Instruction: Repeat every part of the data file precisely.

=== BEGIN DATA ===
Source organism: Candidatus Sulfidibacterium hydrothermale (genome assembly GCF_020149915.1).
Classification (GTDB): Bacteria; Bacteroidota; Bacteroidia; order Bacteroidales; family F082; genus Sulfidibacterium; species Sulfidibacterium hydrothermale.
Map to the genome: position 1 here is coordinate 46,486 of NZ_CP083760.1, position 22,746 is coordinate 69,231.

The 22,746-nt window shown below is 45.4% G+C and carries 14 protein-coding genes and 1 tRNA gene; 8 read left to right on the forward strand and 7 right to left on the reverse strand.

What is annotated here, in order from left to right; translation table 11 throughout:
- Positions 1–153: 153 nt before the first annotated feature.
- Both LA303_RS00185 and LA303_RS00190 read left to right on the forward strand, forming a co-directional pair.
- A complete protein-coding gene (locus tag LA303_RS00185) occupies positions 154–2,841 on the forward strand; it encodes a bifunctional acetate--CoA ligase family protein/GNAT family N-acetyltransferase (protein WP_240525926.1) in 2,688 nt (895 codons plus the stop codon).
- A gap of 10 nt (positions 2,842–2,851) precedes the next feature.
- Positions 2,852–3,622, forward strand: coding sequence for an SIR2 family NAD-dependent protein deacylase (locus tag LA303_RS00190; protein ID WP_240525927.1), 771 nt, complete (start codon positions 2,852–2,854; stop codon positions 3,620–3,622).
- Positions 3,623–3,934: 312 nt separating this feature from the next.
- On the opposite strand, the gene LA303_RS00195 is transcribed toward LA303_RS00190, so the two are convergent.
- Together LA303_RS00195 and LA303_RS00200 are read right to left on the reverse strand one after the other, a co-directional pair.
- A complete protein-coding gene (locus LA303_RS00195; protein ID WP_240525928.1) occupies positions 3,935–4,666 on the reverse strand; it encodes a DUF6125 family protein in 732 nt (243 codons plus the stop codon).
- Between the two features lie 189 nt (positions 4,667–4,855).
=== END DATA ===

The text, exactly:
Source organism: Candidatus Sulfidibacterium hydrothermale (genome assembly GCF_020149915.1).
Classification (GTDB): Bacteria; Bacteroidota; Bacteroidia; order Bacteroidales; family F082; genus Sulfidibacterium; species Sulfidibacterium hydrothermale.
Map to the genome: position 1 here is coordinate 46,486 of NZ_CP083760.1, position 22,746 is coordinate 69,231.

The 22,746-nt window shown below is 45.4% G+C and carries 14 protein-coding genes and 1 tRNA gene; 8 read left to right on the forward strand and 7 right to left on the reverse strand.

What is annotated here, in order from left to right; translation table 11 throughout:
- Positions 1–153: 153 nt before the first annotated feature.
- Both LA303_RS00185 and LA303_RS00190 read left to right on the forward strand, forming a co-directional pair.
- A complete protein-coding gene (locus tag LA303_RS00185) occupies positions 154–2,841 on the forward strand; it encodes a bifunctional acetate--CoA ligase family protein/GNAT family N-acetyltransferase (protein WP_240525926.1) in 2,688 nt (895 codons plus the stop codon).
- A gap of 10 nt (positions 2,842–2,851) precedes the next feature.
- Positions 2,852–3,622, forward strand: coding sequence for an SIR2 family NAD-dependent protein deacylase (locus tag LA303_RS00190; protein ID WP_240525927.1), 771 nt, complete (start codon positions 2,852–2,854; stop codon positions 3,620–3,622).
- Positions 3,623–3,934: 312 nt separating this feature from the next.
- On the opposite strand, the gene LA303_RS00195 is transcribed toward LA303_RS00190, so the two are convergent.
- Together LA303_RS00195 and LA303_RS00200 are read right to left on the reverse strand one after the other, a co-directional pair.
- A complete protein-coding gene (locus LA303_RS00195; protein ID WP_240525928.1) occupies positions 3,935–4,666 on the reverse strand; it encodes a DUF6125 family protein in 732 nt (243 codons plus the stop codon).
- Between the two features lie 189 nt (positions 4,667–4,855).